Honda had stormed ahead in the big bike game with the beautifully engineered flat four Gold Wing of 1974, and was very soon about to surpass that with, for what was at the time, the incredible six-cylinder CBX (1978). With rivals and the old-fashioned image of the boxer R models, the pressure was on the guys at BMW and they had to seriously put their thinking caps on. Josef Fritzenwenger came up with the seemingly off-the-wall idea of shoving a car-style four-cylinder engine into a motorcycle, but not across the frame like the Japanese. He and his pals built a prototype by placing a Peugeot 104 engine longitudinally into a bike frame, and so the concept gathered momentum. This design gave the guys two advantages over the across-frame arrangement. One was that the low slung engine would lower the C of G, and secondly, it would continue the German preference for shaft drive, by keeping a straight drive line to the rear wheel. You see, there is German genius and there is Japanese genius; they both arrive at the same destination – producing a great bike – via different means. Then, BMW designed its own sweet, durable engine and binned the Peugeot lump.
It was fuel injected, it was water-cooled like the cars and it had two valves per cylinder (later ones had four), while the double overhead camshafts were to be adjusted by the now widely used shim and bucket method. After five years of development, including 10,000 hours of dyno time and 400,000 kilometres of test riding, the K100 became a production reality for the European market in 1982/3, with the three-cylinder K75 range launched a year later. You could have the naked K100, K100RS with sporting pretentions, K100RT for full-on touring and work (emergency services) duties and later the LT, an even more fully dressed tourer. And in 1990 we saw the K1 – but that’s another story.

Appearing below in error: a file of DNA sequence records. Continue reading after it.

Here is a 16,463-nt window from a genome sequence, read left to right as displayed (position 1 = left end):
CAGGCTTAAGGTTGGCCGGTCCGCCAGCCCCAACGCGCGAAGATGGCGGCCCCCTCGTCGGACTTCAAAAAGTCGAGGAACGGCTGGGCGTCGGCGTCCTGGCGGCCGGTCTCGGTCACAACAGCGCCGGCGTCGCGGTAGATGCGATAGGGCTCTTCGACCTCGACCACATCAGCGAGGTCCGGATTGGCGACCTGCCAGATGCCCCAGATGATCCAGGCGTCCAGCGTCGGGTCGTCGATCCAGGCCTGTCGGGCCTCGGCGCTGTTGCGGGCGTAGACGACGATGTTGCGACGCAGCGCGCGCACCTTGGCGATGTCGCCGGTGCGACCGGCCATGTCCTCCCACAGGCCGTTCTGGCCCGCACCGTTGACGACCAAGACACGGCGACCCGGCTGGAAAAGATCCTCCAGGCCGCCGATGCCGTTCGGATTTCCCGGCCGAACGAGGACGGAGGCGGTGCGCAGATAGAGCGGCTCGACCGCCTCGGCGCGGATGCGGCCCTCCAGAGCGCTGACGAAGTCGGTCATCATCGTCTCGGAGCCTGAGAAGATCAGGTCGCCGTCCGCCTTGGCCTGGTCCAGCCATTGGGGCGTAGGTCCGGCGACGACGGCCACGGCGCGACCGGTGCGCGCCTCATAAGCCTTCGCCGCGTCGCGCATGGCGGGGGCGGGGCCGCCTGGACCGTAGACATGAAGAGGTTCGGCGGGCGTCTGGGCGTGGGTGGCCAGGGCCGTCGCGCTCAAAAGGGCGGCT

It was a smooth, sophisticated, ultra-reliable machine. It didn’t have the bling or pizzazz of rocket ships from Japan because it didn’t ape their style. It was German; understated, yet displaying top-notch build quality and the company did things their way, for the next nine years. ‘IT’S UNDOUBTEDLY THE WORLD’S EASIEST ENGINE TO WORK ON. ALTHOUGH IT MAY BE YEARS BEFORE YOU FIND OUT,’ read one advert.
The bike used a variation of the Bosch LE-jetronic system which utilises a black box computer under the seat, that by means of various sensors keeps a close eye and thus control on engine temperature, engine revs, throttle position, and the temperature and pressure inside the intake tract. The whole fuel system is kept nicely energised by a Bosch-built fuel pump hidden inside the 5.8 gallon aluminium tank. Bosch also supplied the electronic ignition as a true compliment to the injection system.